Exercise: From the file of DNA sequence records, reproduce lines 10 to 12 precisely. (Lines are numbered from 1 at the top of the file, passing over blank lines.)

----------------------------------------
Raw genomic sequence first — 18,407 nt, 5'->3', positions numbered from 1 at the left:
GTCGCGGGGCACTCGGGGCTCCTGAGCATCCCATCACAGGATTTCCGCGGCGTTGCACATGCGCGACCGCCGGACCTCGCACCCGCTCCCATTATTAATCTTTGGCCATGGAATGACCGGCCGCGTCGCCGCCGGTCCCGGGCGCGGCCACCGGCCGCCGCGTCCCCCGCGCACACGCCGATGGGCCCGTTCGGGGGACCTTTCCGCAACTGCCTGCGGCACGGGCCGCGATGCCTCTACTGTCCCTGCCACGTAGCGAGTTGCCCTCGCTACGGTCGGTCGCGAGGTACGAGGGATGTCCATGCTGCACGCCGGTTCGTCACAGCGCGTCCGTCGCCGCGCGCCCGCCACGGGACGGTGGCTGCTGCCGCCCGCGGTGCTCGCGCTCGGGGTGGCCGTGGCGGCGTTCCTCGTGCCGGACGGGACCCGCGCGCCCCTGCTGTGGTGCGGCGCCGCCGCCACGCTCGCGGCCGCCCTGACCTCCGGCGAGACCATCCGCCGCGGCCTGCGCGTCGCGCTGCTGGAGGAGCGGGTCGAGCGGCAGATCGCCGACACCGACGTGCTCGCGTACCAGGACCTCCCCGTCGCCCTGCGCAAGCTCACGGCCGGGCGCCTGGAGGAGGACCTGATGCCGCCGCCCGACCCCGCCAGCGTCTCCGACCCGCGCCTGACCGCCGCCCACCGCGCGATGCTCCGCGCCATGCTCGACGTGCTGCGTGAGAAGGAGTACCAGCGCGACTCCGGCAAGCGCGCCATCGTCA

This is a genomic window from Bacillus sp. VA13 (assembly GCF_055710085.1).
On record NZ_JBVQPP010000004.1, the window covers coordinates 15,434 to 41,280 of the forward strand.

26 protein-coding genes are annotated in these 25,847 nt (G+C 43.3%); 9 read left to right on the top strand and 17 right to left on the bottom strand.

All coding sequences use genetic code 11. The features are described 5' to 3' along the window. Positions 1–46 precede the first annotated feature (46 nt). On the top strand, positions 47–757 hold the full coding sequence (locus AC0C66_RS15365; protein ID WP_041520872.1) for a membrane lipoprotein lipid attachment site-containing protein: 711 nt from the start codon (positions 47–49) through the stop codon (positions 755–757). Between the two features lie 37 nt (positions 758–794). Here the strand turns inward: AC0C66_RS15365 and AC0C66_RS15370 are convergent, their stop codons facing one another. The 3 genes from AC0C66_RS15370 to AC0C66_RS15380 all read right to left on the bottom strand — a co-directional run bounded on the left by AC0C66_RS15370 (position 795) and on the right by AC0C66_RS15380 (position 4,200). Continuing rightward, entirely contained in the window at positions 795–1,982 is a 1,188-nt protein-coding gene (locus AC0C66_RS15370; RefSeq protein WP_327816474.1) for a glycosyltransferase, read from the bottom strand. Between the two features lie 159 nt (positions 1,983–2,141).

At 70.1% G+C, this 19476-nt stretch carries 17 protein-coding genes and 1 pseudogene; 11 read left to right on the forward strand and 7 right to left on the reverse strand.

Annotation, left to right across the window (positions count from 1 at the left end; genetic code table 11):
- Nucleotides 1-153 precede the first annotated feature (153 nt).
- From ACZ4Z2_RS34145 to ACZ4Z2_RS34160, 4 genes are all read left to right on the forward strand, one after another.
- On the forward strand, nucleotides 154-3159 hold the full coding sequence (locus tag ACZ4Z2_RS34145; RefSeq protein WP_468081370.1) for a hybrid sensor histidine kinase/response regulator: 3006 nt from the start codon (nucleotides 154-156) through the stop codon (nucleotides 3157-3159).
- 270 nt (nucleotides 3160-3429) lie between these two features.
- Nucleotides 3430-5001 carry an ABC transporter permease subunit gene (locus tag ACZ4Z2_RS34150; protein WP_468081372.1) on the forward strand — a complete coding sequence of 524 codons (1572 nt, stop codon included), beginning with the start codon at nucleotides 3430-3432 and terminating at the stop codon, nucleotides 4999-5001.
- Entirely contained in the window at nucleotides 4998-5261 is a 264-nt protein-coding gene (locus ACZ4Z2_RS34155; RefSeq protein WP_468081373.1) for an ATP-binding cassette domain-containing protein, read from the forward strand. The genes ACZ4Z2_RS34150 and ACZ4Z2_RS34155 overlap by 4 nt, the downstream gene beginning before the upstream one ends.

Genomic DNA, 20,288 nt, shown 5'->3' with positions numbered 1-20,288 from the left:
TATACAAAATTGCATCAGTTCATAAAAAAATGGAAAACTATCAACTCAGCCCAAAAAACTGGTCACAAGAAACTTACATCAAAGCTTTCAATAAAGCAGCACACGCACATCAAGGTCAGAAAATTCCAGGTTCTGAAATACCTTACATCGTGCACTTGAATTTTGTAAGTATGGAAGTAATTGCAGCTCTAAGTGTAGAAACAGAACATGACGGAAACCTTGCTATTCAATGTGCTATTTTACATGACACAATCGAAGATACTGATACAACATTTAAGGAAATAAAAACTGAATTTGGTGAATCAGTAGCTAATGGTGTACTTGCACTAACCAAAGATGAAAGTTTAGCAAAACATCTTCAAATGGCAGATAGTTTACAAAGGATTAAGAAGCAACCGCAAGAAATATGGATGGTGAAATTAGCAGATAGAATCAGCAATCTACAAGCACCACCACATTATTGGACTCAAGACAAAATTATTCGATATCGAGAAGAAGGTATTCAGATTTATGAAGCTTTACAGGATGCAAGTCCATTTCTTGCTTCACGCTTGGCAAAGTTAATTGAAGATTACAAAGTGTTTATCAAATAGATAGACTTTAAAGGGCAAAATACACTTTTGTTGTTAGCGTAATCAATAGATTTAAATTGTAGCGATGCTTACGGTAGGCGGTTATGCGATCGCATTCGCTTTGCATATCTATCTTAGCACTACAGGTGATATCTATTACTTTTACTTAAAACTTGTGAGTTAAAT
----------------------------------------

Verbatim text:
- From ACZ4Z2_RS34145 to ACZ4Z2_RS34160, 4 genes are all read left to right on the forward strand, one after another.
- On the forward strand, nucleotides 154-3159 hold the full coding sequence (locus tag ACZ4Z2_RS34145; RefSeq protein WP_468081370.1) for a hybrid sensor histidine kinase/response regulator: 3006 nt from the start codon (nucleotides 154-156) through the stop codon (nucleotides 3157-3159).
- 270 nt (nucleotides 3160-3429) lie between these two features.